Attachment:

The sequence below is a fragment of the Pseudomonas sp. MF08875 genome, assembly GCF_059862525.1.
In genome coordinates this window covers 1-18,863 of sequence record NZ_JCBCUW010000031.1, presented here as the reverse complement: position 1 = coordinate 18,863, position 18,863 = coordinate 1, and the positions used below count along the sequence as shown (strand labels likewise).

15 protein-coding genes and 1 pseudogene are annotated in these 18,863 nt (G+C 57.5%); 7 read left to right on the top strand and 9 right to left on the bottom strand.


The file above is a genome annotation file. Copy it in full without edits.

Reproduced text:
The sequence below is a fragment of the Pseudomonas sp. MF08875 genome, assembly GCF_059862525.1.
In genome coordinates this window covers 1-18,863 of sequence record NZ_JCBCUW010000031.1, presented here as the reverse complement: position 1 = coordinate 18,863, position 18,863 = coordinate 1, and the positions used below count along the sequence as shown (strand labels likewise).

15 protein-coding genes and 1 pseudogene are annotated in these 18,863 nt (G+C 57.5%); 7 read left to right on the top strand and 9 right to left on the bottom strand.